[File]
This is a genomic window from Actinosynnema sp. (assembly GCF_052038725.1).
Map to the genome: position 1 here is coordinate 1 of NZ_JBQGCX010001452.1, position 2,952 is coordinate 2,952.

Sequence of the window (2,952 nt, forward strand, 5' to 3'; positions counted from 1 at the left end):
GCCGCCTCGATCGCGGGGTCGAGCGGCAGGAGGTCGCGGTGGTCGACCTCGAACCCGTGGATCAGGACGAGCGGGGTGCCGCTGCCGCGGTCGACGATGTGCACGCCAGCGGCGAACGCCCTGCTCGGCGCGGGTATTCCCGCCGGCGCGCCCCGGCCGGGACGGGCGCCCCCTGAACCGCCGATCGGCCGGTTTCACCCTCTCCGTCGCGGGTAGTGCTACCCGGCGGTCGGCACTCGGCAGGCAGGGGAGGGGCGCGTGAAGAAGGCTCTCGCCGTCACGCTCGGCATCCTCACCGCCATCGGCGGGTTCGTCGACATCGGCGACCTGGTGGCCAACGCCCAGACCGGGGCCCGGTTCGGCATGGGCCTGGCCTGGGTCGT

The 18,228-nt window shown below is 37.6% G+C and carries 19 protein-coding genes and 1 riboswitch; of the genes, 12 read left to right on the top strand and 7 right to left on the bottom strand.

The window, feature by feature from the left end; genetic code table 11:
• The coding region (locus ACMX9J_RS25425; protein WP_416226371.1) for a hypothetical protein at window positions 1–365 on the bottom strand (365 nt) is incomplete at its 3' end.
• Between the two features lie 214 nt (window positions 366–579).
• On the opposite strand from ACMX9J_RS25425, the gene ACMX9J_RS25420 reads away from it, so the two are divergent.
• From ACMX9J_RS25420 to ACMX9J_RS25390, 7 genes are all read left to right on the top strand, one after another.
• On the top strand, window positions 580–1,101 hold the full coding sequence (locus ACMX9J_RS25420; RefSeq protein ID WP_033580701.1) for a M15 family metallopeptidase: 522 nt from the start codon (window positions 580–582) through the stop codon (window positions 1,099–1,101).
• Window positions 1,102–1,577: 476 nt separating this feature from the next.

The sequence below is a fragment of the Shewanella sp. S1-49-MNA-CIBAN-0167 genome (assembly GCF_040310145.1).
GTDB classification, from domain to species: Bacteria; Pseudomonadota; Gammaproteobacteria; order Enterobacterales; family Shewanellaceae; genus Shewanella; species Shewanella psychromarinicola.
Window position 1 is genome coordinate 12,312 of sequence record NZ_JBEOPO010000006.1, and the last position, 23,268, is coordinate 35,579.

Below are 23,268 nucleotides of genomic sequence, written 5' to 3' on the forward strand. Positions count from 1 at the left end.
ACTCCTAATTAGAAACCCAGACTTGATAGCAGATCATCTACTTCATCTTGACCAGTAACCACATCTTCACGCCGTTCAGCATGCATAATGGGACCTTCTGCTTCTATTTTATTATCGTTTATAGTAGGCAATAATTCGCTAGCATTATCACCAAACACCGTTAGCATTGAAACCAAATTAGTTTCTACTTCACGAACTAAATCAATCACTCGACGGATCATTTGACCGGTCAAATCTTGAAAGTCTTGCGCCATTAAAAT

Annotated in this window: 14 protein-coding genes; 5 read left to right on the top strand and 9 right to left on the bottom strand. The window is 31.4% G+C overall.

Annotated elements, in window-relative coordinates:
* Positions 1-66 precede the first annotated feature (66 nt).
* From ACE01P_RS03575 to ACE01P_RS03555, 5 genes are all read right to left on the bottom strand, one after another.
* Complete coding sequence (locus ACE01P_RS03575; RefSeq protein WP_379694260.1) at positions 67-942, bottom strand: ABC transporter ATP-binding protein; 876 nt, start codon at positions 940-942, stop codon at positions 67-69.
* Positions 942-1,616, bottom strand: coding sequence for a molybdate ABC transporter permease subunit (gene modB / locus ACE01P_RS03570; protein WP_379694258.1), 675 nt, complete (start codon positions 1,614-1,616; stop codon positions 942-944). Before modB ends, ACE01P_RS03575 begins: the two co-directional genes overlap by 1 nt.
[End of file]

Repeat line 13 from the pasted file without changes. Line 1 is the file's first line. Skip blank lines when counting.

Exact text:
The sequence below is a fragment of the Shewanella sp. S1-49-MNA-CIBAN-0167 genome (assembly GCF_040310145.1).